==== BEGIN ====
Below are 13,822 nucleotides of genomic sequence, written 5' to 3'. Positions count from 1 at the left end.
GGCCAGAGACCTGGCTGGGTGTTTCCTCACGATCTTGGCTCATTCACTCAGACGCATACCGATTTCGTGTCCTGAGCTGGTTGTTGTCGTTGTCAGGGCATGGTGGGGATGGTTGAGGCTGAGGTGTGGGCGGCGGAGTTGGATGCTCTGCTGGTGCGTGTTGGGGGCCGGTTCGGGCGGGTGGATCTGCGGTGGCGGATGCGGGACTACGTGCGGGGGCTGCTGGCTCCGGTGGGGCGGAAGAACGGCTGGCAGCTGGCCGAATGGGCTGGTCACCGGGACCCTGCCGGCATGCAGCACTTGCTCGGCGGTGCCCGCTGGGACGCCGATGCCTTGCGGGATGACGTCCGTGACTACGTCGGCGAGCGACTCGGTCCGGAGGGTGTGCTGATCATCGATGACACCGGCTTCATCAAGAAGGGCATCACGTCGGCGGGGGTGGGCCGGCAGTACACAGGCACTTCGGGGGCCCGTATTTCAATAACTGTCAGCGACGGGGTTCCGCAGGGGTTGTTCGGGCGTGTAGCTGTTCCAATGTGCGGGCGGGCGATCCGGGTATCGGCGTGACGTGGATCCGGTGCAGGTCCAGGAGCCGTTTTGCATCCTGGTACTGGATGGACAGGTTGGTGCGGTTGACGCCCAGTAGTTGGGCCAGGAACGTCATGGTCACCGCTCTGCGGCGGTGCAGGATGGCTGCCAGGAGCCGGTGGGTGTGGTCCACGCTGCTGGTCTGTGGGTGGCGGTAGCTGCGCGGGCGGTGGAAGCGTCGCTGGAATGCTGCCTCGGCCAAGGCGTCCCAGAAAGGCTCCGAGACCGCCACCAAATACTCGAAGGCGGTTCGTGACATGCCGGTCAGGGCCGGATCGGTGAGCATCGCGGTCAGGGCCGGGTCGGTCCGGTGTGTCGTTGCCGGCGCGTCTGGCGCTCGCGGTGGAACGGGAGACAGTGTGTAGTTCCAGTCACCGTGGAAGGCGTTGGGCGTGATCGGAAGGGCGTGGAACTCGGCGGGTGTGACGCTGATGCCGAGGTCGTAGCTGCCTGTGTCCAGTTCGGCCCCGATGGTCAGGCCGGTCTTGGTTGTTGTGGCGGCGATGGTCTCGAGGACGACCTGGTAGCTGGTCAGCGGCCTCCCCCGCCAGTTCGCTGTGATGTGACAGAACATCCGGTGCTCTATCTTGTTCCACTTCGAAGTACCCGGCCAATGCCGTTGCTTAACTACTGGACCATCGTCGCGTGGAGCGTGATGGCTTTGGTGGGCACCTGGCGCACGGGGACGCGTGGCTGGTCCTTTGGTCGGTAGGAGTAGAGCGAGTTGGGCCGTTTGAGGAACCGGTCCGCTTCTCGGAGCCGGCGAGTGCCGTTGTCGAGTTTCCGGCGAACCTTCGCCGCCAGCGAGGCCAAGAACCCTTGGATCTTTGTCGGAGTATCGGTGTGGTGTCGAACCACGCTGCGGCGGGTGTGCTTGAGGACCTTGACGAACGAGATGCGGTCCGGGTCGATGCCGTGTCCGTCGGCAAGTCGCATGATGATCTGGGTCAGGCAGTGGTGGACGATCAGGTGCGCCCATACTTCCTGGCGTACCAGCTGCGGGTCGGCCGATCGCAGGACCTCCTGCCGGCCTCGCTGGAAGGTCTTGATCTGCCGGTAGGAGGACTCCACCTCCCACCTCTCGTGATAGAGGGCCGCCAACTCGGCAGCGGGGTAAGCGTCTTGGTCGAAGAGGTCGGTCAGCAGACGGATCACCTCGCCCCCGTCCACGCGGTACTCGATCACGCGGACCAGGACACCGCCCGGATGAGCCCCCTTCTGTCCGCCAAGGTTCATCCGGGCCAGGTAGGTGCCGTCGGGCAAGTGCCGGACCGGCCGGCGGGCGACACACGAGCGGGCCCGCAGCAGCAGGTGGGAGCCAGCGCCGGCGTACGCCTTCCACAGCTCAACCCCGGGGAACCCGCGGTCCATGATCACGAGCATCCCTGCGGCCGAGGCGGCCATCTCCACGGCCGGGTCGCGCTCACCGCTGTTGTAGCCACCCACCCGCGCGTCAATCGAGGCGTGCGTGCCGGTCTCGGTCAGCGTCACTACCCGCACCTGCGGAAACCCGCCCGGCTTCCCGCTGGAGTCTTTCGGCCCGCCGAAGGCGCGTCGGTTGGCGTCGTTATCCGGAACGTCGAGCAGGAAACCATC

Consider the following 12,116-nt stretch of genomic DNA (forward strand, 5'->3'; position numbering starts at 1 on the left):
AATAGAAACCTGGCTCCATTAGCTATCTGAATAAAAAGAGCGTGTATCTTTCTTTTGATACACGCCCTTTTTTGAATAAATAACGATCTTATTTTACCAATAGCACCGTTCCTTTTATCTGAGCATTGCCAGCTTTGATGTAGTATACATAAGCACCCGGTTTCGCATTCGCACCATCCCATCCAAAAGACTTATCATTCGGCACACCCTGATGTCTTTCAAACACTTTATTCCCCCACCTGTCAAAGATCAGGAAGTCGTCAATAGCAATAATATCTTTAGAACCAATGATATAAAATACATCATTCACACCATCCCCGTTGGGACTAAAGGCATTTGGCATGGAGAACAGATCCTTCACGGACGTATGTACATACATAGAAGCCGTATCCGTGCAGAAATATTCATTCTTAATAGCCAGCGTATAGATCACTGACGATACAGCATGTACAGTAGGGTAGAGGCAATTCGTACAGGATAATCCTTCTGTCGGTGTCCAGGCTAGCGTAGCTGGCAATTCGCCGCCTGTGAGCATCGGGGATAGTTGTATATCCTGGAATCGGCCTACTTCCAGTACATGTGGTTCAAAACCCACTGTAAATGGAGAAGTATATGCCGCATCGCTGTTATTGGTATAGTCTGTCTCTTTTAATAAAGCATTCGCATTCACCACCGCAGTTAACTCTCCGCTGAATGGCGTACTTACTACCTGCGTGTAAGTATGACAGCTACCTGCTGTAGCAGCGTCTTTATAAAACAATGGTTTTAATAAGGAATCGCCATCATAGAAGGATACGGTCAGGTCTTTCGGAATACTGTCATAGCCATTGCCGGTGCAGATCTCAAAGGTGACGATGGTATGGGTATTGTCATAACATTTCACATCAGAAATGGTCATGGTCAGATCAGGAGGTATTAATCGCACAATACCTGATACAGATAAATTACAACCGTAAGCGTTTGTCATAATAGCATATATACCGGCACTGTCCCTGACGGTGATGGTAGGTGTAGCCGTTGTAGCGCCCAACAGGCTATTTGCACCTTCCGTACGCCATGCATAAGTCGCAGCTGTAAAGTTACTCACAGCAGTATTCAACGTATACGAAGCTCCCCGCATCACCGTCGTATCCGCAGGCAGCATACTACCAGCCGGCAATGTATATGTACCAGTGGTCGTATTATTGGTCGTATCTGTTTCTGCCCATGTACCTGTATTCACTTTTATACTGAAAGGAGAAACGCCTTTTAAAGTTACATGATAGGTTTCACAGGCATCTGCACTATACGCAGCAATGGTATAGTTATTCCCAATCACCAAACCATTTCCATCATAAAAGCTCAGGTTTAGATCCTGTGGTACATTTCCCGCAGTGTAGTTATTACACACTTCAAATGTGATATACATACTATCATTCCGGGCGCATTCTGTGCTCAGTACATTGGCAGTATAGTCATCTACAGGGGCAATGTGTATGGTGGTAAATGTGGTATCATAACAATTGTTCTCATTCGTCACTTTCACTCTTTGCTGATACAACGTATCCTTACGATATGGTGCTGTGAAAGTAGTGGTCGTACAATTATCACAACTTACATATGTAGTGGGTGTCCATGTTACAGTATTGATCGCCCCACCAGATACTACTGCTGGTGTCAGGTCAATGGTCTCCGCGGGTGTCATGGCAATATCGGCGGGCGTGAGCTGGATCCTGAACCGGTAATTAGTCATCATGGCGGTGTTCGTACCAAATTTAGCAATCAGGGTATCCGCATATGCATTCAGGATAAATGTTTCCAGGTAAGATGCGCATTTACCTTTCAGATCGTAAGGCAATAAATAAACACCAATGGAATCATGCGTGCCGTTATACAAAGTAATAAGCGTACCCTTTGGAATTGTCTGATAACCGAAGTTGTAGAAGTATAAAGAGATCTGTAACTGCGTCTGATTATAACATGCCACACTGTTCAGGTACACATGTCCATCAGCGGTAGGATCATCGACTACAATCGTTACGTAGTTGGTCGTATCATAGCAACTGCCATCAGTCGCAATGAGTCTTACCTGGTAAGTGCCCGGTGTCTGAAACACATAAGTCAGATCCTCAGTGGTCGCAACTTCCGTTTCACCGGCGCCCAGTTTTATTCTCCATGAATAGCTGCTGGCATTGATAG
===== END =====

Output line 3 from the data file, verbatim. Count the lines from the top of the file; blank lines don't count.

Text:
Consider the following 12,116-nt stretch of genomic DNA (forward strand, 5'->3'; position numbering starts at 1 on the left):